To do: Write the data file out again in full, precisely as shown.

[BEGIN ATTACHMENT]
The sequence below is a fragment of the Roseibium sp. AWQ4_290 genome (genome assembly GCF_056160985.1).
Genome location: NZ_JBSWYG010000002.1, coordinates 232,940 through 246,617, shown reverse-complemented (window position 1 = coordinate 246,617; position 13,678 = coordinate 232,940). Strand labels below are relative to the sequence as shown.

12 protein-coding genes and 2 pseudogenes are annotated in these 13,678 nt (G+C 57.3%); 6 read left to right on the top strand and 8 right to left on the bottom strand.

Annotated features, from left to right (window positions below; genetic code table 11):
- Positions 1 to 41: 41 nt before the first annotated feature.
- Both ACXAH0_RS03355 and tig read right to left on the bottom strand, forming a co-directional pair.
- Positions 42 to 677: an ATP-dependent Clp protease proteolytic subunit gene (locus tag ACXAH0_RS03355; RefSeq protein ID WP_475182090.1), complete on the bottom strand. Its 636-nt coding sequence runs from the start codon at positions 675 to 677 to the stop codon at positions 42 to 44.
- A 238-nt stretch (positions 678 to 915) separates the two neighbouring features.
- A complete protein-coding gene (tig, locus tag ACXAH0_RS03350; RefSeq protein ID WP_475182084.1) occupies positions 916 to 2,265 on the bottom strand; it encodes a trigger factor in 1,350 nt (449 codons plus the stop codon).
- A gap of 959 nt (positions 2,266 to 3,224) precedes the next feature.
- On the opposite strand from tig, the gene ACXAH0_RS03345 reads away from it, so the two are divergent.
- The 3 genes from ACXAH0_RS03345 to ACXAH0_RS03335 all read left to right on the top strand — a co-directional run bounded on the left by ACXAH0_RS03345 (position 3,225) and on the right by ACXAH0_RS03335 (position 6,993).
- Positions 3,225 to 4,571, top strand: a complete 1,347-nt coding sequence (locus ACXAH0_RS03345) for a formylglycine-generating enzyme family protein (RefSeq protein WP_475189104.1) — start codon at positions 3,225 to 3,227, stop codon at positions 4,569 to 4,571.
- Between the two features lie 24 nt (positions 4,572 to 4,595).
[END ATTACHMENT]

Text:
The sequence below is a fragment of the Roseibium sp. AWQ4_290 genome (genome assembly GCF_056160985.1).
Genome location: NZ_JBSWYG010000002.1, coordinates 232,940 through 246,617, shown reverse-complemented (window position 1 = coordinate 246,617; position 13,678 = coordinate 232,940). Strand labels below are relative to the sequence as shown.

12 protein-coding genes and 2 pseudogenes are annotated in these 13,678 nt (G+C 57.3%); 6 read left to right on the top strand and 8 right to left on the bottom strand.

Annotated features, from left to right (window positions below; genetic code table 11):
- Positions 1 to 41: 41 nt before the first annotated feature.
- Both ACXAH0_RS03355 and tig read right to left on the bottom strand, forming a co-directional pair.
- Positions 42 to 677: an ATP-dependent Clp protease proteolytic subunit gene (locus tag ACXAH0_RS03355; RefSeq protein ID WP_475182090.1), complete on the bottom strand. Its 636-nt coding sequence runs from the start codon at positions 675 to 677 to the stop codon at positions 42 to 44.
- A 238-nt stretch (positions 678 to 915) separates the two neighbouring features.
- A complete protein-coding gene (tig, locus tag ACXAH0_RS03350; RefSeq protein ID WP_475182084.1) occupies positions 916 to 2,265 on the bottom strand; it encodes a trigger factor in 1,350 nt (449 codons plus the stop codon).
- A gap of 959 nt (positions 2,266 to 3,224) precedes the next feature.
- On the opposite strand from tig, the gene ACXAH0_RS03345 reads away from it, so the two are divergent.
- The 3 genes from ACXAH0_RS03345 to ACXAH0_RS03335 all read left to right on the top strand — a co-directional run bounded on the left by ACXAH0_RS03345 (position 3,225) and on the right by ACXAH0_RS03335 (position 6,993).
- Positions 3,225 to 4,571, top strand: a complete 1,347-nt coding sequence (locus ACXAH0_RS03345) for a formylglycine-generating enzyme family protein (RefSeq protein WP_475189104.1) — start codon at positions 3,225 to 3,227, stop codon at positions 4,569 to 4,571.
- Between the two features lie 24 nt (positions 4,572 to 4,595).